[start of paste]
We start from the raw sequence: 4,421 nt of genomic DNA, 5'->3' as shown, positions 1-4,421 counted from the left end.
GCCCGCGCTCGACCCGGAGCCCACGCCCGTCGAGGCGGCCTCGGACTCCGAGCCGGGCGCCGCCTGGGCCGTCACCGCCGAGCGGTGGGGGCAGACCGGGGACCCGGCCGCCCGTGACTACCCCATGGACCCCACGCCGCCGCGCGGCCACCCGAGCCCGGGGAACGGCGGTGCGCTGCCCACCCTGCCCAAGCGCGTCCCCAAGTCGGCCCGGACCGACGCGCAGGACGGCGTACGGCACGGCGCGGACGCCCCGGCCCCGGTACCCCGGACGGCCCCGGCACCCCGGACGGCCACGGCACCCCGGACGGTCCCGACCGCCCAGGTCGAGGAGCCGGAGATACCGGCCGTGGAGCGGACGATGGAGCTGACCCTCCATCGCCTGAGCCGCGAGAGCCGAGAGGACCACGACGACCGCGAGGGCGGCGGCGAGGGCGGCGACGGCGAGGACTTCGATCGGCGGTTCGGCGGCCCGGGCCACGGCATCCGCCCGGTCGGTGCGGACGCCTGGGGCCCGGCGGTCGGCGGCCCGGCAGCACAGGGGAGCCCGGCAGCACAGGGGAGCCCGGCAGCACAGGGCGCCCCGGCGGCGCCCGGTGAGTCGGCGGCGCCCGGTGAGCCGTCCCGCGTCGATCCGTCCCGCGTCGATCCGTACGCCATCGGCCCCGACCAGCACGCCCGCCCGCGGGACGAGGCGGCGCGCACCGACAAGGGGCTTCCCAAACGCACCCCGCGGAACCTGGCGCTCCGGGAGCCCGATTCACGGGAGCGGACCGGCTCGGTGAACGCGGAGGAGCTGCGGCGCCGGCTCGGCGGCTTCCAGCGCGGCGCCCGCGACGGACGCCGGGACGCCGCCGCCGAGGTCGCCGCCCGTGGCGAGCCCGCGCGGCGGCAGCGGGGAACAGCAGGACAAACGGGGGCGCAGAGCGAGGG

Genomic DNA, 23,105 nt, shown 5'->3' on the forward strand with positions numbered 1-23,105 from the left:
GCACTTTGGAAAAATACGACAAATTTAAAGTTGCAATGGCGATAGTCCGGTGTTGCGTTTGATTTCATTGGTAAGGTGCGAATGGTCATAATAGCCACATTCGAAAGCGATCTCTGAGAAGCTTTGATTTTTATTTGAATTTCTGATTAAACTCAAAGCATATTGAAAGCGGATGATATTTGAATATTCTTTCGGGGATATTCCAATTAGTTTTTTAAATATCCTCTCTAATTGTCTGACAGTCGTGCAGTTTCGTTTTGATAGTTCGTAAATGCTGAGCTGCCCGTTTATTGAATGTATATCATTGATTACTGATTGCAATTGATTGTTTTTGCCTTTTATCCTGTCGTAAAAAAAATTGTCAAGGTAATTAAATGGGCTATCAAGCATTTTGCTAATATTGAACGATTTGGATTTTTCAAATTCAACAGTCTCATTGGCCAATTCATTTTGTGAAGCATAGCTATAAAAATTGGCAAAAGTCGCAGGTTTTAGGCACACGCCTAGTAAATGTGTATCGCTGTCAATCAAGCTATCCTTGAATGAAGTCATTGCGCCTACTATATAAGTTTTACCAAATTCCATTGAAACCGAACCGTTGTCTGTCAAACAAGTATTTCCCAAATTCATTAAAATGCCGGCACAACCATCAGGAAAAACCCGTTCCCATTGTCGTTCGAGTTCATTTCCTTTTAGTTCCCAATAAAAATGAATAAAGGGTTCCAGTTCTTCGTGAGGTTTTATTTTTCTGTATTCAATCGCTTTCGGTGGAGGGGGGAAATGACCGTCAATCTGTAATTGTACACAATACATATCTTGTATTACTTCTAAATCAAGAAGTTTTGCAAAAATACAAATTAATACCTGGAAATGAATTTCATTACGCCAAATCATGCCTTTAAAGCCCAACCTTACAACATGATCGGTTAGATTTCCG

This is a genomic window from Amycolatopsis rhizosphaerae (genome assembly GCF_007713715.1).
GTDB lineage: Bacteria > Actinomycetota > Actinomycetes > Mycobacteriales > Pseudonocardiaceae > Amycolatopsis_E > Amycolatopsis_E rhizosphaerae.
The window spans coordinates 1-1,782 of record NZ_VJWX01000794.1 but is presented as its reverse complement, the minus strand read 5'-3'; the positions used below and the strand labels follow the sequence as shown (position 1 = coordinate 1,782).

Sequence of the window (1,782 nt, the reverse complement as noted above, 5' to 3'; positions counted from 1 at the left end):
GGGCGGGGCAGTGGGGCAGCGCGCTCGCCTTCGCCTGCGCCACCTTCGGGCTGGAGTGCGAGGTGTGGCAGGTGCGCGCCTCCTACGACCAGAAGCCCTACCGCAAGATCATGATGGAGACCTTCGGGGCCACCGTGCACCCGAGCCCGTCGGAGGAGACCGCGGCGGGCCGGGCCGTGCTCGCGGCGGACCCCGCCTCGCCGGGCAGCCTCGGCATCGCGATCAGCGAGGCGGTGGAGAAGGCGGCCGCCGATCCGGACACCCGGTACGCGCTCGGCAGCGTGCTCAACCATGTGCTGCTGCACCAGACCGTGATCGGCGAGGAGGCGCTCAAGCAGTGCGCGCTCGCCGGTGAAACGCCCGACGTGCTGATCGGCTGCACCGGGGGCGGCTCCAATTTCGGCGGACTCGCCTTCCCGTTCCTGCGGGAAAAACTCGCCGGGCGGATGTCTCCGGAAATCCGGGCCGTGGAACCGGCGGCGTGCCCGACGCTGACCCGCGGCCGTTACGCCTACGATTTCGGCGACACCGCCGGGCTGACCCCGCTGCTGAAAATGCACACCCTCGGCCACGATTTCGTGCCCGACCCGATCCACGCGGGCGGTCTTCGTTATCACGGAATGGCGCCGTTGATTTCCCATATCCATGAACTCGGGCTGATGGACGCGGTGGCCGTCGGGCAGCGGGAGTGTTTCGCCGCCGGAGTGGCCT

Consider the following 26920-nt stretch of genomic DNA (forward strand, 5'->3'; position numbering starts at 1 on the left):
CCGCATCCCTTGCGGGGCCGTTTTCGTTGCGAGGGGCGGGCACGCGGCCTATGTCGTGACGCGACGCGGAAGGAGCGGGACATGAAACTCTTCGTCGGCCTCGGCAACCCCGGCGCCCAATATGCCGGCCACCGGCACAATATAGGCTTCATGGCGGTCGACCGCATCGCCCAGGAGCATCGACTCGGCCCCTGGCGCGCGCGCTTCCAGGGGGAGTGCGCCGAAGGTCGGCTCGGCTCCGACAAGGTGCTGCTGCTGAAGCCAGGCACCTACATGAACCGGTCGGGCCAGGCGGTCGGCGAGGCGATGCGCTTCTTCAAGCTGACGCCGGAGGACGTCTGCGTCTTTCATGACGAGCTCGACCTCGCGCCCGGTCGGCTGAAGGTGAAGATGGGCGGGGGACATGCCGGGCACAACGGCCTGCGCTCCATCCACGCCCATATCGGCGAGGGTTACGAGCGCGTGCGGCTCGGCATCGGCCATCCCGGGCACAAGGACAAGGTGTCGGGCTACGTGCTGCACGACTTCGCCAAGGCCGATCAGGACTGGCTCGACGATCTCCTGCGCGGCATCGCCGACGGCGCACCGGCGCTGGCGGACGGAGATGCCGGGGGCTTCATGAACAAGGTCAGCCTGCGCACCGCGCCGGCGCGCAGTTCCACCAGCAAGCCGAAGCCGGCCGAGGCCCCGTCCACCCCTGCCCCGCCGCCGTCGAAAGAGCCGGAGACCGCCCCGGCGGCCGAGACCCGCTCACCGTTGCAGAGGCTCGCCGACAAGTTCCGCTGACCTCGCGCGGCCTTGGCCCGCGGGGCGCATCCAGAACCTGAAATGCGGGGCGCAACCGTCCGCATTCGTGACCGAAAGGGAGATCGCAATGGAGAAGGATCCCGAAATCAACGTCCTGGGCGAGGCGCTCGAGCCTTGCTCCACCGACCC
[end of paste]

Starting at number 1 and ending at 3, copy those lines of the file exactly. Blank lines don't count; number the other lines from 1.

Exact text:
We start from the raw sequence: 4,421 nt of genomic DNA, 5'->3' as shown, positions 1-4,421 counted from the left end.
GCCCGCGCTCGACCCGGAGCCCACGCCCGTCGAGGCGGCCTCGGACTCCGAGCCGGGCGCCGCCTGGGCCGTCACCGCCGAGCGGTGGGGGCAGACCGGGGACCCGGCCGCCCGTGACTACCCCATGGACCCCACGCCGCCGCGCGGCCACCCGAGCCCGGGGAACGGCGGTGCGCTGCCCACCCTGCCCAAGCGCGTCCCCAAGTCGGCCCGGACCGACGCGCAGGACGGCGTACGGCACGGCGCGGACGCCCCGGCCCCGGTACCCCGGACGGCCCCGGCACCCCGGACGGCCACGGCACCCCGGACGGTCCCGACCGCCCAGGTCGAGGAGCCGGAGATACCGGCCGTGGAGCGGACGATGGAGCTGACCCTCCATCGCCTGAGCCGCGAGAGCCGAGAGGACCACGACGACCGCGAGGGCGGCGGCGAGGGCGGCGACGGCGAGGACTTCGATCGGCGGTTCGGCGGCCCGGGCCACGGCATCCGCCCGGTCGGTGCGGACGCCTGGGGCCCGGCGGTCGGCGGCCCGGCAGCACAGGGGAGCCCGGCAGCACAGGGGAGCCCGGCAGCACAGGGCGCCCCGGCGGCGCCCGGTGAGTCGGCGGCGCCCGGTGAGCCGTCCCGCGTCGATCCGTCCCGCGTCGATCCGTACGCCATCGGCCCCGACCAGCACGCCCGCCCGCGGGACGAGGCGGCGCGCACCGACAAGGGGCTTCCCAAACGCACCCCGCGGAACCTGGCGCTCCGGGAGCCCGATTCACGGGAGCGGACCGGCTCGGTGAACGCGGAGGAGCTGCGGCGCCGGCTCGGCGGCTTCCAGCGCGGCGCCCGCGACGGACGCCGGGACGCCGCCGCCGAGGTCGCCGCCCGTGGCGAGCCCGCGCGGCGGCAGCGGGGAACAGCAGGACAAACGGGGGCGCAGAGCGAGGG

Genomic DNA, 23,105 nt, shown 5'->3' on the forward strand with positions numbered 1-23,105 from the left: